Great Blue Heron seen at the Hellcat Observation Area at the PRNWR. Great Blue Heron ruffling its feathers. A trio of Great Egrets feeding at the Hellcat Observation Area of the PRNWR.
A pair of Great Egrets take flight. A group of Mergansers in the Bill Forward Pool of the PRNWR. A Northern Mockingbird perched on a branch at the PRNWR.
A Northern Mockingbird perched on a branch at the PRNWR. Sharon watching birds at the Stage Island Overlook at the PRNWR. Short-Billed Dowitcher looking for food in the salt pannes of the PRNWR.
A view from the Stage Island Overlook within the PRNWR. A Swamp Sparrow amongst the grass in the marsh at the PRNWR A Swamp Sparrow amongst the grass in the marsh at the PRNWR
Feeding time in the salt pannes of the PRNWR. An American Wigeon and a Pintail Duck in the salt pannes of the PRNWR.

Plum Island report

My wife and I [tag]birded[/tag] the Parker Island National Wildlife Refuge on [tag]Plum Island[/tag], [tag]Massachusetts[/tag] today. Please stay tuned for a report and many pictures and videos in the next few days.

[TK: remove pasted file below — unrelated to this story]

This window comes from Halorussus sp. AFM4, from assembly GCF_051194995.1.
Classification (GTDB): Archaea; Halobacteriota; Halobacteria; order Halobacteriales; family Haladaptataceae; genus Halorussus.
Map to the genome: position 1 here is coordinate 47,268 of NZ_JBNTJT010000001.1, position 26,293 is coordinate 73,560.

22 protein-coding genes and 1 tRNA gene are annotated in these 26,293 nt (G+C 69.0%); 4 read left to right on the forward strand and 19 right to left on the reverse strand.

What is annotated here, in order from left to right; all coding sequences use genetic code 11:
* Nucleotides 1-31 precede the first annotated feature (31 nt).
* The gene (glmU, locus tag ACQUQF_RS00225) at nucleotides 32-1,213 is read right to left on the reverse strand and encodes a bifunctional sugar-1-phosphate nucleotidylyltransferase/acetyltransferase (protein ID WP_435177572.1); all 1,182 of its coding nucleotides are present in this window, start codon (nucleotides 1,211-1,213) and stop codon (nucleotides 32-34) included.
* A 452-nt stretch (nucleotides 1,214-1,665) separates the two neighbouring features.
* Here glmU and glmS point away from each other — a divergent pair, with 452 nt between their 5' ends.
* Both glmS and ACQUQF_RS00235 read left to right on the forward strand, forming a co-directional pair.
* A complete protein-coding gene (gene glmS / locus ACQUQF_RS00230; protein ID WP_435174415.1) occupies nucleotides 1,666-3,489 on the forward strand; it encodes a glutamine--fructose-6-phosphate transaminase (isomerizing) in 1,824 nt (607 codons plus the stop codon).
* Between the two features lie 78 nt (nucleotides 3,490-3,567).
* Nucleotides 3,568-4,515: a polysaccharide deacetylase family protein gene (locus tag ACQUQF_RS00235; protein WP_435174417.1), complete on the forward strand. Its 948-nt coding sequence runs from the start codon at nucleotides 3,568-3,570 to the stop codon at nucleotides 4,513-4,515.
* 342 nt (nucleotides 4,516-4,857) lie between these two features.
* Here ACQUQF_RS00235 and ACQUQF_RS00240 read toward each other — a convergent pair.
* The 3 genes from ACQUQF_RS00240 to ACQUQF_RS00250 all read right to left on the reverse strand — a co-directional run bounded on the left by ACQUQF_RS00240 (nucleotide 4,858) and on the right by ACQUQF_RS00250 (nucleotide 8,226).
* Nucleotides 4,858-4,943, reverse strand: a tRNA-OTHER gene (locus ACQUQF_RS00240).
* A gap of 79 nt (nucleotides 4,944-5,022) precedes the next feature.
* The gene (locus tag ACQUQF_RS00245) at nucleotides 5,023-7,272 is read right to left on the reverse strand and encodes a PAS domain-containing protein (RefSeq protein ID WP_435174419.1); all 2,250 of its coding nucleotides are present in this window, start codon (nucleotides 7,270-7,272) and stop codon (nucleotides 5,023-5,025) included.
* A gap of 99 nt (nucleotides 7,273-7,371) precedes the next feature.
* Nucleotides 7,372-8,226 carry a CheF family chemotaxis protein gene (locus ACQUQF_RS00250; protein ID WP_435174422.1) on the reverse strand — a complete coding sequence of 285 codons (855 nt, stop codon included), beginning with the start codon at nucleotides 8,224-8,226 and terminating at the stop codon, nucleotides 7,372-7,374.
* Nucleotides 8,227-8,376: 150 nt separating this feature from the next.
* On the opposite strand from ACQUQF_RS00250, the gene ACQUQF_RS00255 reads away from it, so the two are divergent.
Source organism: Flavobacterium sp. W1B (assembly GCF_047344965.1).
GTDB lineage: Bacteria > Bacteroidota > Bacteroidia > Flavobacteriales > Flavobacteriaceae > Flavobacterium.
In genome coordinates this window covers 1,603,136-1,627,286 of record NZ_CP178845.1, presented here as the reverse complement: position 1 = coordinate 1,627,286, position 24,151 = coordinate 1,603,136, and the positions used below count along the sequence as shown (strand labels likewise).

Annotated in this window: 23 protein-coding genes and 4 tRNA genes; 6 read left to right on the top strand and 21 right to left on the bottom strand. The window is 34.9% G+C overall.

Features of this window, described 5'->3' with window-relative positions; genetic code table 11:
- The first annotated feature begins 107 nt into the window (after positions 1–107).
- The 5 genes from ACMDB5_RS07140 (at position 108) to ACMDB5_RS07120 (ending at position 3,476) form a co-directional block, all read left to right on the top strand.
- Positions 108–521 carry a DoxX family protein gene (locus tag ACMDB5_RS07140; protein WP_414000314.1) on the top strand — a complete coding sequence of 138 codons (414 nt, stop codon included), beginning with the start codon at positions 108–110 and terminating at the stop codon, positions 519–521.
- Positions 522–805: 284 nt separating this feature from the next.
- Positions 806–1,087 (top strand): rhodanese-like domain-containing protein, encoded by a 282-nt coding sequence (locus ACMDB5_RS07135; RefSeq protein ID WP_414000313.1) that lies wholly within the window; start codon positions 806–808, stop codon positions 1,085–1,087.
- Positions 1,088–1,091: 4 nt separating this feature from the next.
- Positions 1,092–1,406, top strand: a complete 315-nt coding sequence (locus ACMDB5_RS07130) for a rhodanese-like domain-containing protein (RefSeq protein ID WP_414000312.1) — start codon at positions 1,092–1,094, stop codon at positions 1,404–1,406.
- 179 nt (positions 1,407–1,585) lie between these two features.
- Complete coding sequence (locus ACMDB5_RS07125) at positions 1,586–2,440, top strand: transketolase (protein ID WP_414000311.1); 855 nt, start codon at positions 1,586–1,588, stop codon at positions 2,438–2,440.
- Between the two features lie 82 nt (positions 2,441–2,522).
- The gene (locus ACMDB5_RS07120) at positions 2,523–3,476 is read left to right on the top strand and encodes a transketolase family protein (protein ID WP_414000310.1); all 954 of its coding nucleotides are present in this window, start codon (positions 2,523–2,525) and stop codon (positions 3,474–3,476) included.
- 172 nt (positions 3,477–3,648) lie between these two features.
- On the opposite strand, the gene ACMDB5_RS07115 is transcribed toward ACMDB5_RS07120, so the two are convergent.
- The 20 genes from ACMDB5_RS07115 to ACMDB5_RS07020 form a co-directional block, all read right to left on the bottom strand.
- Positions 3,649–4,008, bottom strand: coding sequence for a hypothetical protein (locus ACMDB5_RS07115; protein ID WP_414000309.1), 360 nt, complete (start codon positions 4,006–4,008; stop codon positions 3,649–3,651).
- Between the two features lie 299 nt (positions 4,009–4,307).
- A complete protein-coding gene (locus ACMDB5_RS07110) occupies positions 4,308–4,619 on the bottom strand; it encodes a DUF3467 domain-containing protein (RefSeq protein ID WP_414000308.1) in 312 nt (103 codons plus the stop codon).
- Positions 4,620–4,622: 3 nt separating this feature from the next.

In the mean time, I leave you with a few teaser pictures from our trip. If anyone can identify the sparrow in the third picture, please email me or comment in this article. It will be greatly appreciated!

Happy [tag]birding[/tag]!

A pair of Great Egrets take flight at the Parker Island National Wildlife Refuge. A Short Billed Dowitcher cruising in a salt panne. Unknown Sparrow. Do you know this species? Please reply.